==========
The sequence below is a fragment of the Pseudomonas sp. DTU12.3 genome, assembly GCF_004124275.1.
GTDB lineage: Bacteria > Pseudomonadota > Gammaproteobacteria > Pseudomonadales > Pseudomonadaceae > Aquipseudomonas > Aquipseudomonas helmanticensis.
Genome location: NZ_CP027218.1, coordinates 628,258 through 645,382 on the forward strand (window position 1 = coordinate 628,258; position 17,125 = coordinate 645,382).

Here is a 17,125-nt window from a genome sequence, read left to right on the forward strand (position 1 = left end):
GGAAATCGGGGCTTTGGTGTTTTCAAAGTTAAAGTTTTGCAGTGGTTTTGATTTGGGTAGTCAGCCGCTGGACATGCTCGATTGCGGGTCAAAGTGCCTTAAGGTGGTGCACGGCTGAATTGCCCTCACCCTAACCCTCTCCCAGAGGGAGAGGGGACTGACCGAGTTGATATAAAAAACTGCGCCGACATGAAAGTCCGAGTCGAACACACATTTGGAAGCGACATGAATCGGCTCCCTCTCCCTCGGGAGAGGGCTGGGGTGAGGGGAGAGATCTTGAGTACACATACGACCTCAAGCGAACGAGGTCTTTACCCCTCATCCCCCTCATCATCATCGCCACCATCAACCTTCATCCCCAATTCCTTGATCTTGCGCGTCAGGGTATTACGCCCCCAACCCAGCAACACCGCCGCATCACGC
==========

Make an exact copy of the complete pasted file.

The sequence below is a fragment of the Pseudomonas sp. DTU12.3 genome, assembly GCF_004124275.1.
GTDB lineage: Bacteria > Pseudomonadota > Gammaproteobacteria > Pseudomonadales > Pseudomonadaceae > Aquipseudomonas > Aquipseudomonas helmanticensis.
Genome location: NZ_CP027218.1, coordinates 628,258 through 645,382 on the forward strand (window position 1 = coordinate 628,258; position 17,125 = coordinate 645,382).

Here is a 17,125-nt window from a genome sequence, read left to right on the forward strand (position 1 = left end):
GGAAATCGGGGCTTTGGTGTTTTCAAAGTTAAAGTTTTGCAGTGGTTTTGATTTGGGTAGTCAGCCGCTGGACATGCTCGATTGCGGGTCAAAGTGCCTTAAGGTGGTGCACGGCTGAATTGCCCTCACCCTAACCCTCTCCCAGAGGGAGAGGGGACTGACCGAGTTGATATAAAAAACTGCGCCGACATGAAAGTCCGAGTCGAACACACATTTGGAAGCGACATGAATCGGCTCCCTCTCCCTCGGGAGAGGGCTGGGGTGAGGGGAGAGATCTTGAGTACACATACGACCTCAAGCGAACGAGGTCTTTACCCCTCATCCCCCTCATCATCATCGCCACCATCAACCTTCATCCCCAATTCCTTGATCTTGCGCGTCAGGGTATTACGCCCCCAACCCAGCAACACCGCCGCATCACGC